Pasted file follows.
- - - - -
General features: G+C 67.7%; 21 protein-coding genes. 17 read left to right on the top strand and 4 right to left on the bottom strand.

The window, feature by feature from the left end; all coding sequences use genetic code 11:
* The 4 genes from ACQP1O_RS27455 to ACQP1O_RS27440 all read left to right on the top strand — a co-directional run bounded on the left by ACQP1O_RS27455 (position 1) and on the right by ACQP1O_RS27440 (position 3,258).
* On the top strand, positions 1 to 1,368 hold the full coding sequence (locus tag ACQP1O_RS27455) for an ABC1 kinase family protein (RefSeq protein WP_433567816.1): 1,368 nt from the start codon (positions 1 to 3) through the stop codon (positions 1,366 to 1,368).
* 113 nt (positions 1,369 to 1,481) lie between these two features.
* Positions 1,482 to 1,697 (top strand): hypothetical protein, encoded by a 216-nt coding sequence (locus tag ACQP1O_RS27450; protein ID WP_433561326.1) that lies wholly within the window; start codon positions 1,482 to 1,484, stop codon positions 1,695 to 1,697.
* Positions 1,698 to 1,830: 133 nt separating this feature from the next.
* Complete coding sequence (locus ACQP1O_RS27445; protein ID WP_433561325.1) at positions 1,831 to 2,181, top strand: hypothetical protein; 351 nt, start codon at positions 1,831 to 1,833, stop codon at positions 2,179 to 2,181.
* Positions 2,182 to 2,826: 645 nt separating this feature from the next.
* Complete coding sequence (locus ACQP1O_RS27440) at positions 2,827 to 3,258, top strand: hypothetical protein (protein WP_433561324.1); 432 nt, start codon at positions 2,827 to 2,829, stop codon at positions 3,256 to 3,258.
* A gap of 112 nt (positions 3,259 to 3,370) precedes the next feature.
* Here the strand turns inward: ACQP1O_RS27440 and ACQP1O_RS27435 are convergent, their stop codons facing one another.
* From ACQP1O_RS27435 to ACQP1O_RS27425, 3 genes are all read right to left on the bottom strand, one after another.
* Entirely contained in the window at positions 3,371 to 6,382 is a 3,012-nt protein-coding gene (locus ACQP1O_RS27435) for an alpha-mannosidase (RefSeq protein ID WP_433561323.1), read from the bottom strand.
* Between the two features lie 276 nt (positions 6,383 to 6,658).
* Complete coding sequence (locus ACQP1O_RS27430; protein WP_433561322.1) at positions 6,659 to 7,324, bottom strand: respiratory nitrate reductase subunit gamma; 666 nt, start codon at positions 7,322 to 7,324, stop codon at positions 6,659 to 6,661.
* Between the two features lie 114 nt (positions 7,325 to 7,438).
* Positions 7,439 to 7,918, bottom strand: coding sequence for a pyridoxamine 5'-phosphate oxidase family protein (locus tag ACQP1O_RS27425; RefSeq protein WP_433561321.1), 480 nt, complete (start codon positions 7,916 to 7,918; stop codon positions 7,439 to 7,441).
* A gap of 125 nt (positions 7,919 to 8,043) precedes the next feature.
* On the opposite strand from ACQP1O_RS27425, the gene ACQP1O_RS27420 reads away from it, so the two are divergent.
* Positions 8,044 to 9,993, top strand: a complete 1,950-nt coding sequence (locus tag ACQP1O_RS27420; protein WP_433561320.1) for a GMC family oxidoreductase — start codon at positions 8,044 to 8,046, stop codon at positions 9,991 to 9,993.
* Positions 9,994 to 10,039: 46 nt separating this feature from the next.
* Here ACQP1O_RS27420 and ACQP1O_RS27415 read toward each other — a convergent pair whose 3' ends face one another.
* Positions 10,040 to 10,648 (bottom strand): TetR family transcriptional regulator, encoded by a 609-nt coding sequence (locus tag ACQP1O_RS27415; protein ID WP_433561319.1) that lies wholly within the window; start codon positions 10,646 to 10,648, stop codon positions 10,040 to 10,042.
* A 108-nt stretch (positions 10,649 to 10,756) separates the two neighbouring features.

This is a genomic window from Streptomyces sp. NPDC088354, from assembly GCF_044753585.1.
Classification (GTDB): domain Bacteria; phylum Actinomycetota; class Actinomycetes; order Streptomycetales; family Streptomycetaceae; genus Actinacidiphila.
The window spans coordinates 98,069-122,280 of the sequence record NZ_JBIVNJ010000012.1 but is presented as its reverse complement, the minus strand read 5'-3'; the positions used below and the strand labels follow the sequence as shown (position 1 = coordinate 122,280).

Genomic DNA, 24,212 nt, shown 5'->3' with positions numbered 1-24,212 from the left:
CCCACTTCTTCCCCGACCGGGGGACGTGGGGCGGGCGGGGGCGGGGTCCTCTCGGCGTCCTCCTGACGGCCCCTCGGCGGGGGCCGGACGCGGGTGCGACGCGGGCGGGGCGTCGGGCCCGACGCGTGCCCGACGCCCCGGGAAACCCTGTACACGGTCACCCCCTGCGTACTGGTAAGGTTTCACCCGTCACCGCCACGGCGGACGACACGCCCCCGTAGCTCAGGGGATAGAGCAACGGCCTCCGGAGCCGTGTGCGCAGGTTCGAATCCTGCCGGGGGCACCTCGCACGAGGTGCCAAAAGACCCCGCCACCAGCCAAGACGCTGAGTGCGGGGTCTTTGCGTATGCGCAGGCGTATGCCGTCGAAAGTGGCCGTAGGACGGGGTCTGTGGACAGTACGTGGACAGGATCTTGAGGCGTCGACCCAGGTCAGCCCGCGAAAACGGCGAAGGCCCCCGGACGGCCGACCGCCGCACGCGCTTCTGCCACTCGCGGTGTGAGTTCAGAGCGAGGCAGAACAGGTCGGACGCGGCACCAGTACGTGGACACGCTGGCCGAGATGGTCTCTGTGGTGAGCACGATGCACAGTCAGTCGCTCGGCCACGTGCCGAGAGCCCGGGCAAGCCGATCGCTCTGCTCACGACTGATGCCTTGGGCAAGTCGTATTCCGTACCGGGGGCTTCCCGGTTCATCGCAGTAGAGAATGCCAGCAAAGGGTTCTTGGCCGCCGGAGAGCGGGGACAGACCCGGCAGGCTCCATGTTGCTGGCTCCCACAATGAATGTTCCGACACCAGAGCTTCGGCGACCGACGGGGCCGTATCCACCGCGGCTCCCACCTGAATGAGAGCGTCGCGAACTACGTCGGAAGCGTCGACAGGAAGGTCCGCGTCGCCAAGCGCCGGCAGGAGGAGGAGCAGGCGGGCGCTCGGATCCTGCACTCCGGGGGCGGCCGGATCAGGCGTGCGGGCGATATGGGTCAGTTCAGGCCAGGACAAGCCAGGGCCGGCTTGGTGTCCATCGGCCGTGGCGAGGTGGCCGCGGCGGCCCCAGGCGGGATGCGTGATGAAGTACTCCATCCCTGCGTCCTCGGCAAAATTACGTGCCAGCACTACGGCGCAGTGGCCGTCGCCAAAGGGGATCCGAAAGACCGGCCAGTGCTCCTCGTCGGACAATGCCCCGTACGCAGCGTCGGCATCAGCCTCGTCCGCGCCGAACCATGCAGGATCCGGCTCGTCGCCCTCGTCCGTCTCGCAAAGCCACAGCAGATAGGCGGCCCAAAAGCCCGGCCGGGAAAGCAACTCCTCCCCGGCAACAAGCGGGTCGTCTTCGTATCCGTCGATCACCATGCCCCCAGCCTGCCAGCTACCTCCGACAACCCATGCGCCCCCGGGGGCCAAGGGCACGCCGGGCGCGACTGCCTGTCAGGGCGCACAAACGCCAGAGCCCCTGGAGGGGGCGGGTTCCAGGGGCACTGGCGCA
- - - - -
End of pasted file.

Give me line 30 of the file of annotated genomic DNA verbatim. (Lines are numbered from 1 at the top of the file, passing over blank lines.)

CCCACTTCTTCCCCGACCGGGGGACGTGGGGCGGGCGGGGGCGGGGTCCTCTCGGCGTCCTCCTGACGGCCCCTCGGCGGGGGCCGGACGCGGGTGCGACGCGGGCGGGGCGTCGGGCCCGACGCGTGCCCGACGCCCCGGGAAACCCTGTACACGGTCACCCCCTGCGTACTGGTAAGGTTTCACCCGTCACCGCCACGGCGGACGACACGCCCCCGTAGCTCAGGGGATAGAGCAACGGCCTCCGGAGCCGTGTGCGCAGGTTCGAATCCTGCCGGGGGCACCTCGCACGAGGTGCCAAAAGACCCCGCCACCAGCCAAGACGCTGAGTGCGGGGTCTTTGCGTATGCGCAGGCGTATGCCGTCGAAAGTGGCCGTAGGACGGGGTCTGTGGACAGTACGTGGACAGGATCTTGAGGCGTCGACCCAGGTCAGCCCGCGAAAACGGCGAAGGCCCCCGGACGGCCGACCGCCGCACGCGCTTCTGCCACTCGCGGTGTGAGTTCAGAGCGAGGCAGAACAGGTCGGACGCGGCACCAGTACGTGGACACGCTGGCCGAGATGGTCTCTGTGGTGAGCACGATGCACAGTCAGTCGCTCGGCCACGTGCCGAGAGCCCGGGCAAGCCGATCGCTCTGCTCACGACTGATGCCTTGGGCAAGTCGTATTCCGTACCGGGGGCTTCCCGGTTCATCGCAGTAGAGAATGCCAGCAAAGGGTTCTTGGCCGCCGGAGAGCGGGGACAGACCCGGCAGGCTCCATGTTGCTGGCTCCCACAATGAATGTTCCGACACCAGAGCTTCGGCGACCGACGGGGCCGTATCCACCGCGGCTCCCACCTGAATGAGAGCGTCGCGAACTACGTCGGAAGCGTCGACAGGAAGGTCCGCGTCGCCAAGCGCCGGCAGGAGGAGGAGCAGGCGGGCGCTCGGATCCTGCACTCCGGGGGCGGCCGGATCAGGCGTGCGGGCGATATGGGTCAGTTCAGGCCAGGACAAGCCAGGGCCGGCTTGGTGTCCATCGGCCGTGGCGAGGTGGCCGCGGCGGCCCCAGGCGGGATGCGTGATGAAGTACTCCATCCCTGCGTCCTCGGCAAAATTACGTGCCAGCACTACGGCGCAGTGGCCGTCGCCAAAGGGGATCCGAAAGACCGGCCAGTGCTCCTCGTCGGACAATGCCCCGTACGCAGCGTCGGCATCAGCCTCGTCCGCGCCGAACCATGCAGGATCCGGCTCGTCGCCCTCGTCCGTCTCGCAAAGCCACAGCAGATAGGCGGCCCAAAAGCCCGGCCGGGAAAGCAACTCCTCCCCGGCAACAAGCGGGTCGTCTTCGTATCCGTCGATCACCATGCCCCCAGCCTGCCAGCTACCTCCGACAACCCATGCGCCCCCGGGGGCCAAGGGCACGCCGGGCGCGACTGCCTGTCAGGGCGCACAAACGCCAGAGCCCCTGGAGGGGGCGGGTTCCAGGGGCACTGGCGCA